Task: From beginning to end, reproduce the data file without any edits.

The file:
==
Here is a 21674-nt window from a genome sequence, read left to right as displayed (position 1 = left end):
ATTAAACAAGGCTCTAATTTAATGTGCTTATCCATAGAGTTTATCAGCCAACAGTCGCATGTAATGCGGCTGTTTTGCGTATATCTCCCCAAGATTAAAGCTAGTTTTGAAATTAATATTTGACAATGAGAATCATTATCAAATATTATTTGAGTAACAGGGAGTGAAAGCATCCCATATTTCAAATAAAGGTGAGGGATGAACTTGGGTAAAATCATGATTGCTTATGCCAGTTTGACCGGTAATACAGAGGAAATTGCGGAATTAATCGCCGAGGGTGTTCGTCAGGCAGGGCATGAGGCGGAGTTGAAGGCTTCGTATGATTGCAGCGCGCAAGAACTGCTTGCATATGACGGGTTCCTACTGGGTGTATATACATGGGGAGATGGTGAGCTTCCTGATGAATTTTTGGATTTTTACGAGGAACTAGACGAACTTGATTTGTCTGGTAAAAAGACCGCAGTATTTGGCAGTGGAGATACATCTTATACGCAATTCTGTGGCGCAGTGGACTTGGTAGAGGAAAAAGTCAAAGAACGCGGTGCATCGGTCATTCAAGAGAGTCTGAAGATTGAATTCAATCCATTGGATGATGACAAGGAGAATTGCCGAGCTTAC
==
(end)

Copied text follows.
Here is a 21674-nt window from a genome sequence, read left to right as displayed (position 1 = left end):
ATTAAACAAGGCTCTAATTTAATGTGCTTATCCATAGAGTTTATCAGCCAACAGTCGCATGTAATGCGGCTGTTTTGCGTATATCTCCCCAAGATTAAAGCTAGTTTTGAAATTAATATTTGACAATGAGAATCATTATCAAATATTATTTGAGTAACAGGGAGTGAAAGCATCCCATATTTCAAATAAAGGTGAGGGATGAACTTGGGTAAAATCATGATTGCTTATGCCAGTTTGACCGGTAATACAGAGGAAATTGCGGAATTAATCGCCGAGGGTGTTCGTCAGGCAGGGCATGAGGCGGAGTTGAAGGCTTCGTATGATTGCAGCGCGCAAGAACTGCTTGCATATGACGGGTTCCTACTGGGTGTATATACATGGGGAGATGGTGAGCTTCCTGATGAATTTTTGGATTTTTACGAGGAACTAGACGAACTTGATTTGTCTGGTAAAAAGACCGCAGTATTTGGCAGTGGAGATACATCTTATACGCAATTCTGTGGCGCAGTGGACTTGGTAGAGGAAAAAGTCAAAGAACGCGGTGCATCGGTCATTCAAGAGAGTCTGAAGATTGAATTCAATCCATTGGATGATGACAAGGAGAATTGCCGAGCTTAC